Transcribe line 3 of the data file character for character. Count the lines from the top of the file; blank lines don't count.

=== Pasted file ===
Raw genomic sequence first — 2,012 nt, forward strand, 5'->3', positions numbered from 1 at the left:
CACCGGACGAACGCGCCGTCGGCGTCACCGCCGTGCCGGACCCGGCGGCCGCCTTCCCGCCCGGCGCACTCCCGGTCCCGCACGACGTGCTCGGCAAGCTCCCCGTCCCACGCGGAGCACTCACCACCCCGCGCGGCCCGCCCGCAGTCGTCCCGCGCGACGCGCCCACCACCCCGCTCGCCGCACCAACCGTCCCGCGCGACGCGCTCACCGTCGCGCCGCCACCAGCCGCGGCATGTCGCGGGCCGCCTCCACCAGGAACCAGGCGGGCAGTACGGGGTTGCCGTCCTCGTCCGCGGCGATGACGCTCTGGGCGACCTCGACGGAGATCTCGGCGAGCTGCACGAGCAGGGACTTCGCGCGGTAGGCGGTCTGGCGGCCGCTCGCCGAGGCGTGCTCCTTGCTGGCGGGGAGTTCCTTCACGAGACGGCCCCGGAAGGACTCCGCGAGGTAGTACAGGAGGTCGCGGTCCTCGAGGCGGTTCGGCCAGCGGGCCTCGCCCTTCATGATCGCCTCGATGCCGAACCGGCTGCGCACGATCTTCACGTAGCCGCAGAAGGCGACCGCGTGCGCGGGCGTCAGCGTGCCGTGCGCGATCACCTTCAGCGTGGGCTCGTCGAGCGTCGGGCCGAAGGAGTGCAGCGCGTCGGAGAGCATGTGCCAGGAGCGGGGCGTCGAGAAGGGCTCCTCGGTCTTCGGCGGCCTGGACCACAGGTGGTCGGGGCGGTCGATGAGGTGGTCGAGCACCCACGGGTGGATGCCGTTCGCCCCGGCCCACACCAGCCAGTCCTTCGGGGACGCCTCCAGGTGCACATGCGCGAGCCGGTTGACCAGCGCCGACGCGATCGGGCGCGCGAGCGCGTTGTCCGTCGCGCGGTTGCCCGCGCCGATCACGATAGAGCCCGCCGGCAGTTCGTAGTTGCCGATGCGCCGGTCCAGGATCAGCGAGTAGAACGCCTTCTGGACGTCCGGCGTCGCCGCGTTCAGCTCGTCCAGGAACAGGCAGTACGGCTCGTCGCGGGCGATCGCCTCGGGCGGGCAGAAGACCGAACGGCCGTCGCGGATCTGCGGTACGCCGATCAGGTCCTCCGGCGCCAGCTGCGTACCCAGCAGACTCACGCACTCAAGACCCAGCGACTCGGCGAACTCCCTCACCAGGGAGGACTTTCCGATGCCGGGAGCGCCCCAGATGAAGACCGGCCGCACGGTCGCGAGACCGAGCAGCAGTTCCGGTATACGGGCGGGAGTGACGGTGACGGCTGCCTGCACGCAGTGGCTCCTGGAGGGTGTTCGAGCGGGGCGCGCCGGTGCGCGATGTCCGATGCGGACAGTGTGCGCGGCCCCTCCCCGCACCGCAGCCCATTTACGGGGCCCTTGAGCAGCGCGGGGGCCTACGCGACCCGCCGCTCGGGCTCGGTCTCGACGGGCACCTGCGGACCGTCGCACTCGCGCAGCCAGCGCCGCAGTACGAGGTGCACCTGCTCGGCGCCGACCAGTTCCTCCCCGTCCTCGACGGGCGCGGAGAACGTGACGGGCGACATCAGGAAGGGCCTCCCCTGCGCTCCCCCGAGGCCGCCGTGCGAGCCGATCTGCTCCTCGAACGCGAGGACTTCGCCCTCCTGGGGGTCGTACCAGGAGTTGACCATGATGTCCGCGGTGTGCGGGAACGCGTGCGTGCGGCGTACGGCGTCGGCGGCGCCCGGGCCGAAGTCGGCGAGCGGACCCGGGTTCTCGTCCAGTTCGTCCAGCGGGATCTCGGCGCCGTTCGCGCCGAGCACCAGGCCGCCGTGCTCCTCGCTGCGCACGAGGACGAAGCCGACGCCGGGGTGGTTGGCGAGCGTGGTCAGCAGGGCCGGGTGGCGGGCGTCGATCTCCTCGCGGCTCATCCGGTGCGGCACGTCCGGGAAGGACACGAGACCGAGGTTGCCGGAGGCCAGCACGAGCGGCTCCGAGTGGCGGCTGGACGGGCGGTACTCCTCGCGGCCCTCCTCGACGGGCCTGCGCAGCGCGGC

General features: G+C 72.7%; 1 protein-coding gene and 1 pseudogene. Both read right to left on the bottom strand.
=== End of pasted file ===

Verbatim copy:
General features: G+C 72.7%; 1 protein-coding gene and 1 pseudogene. Both read right to left on the bottom strand.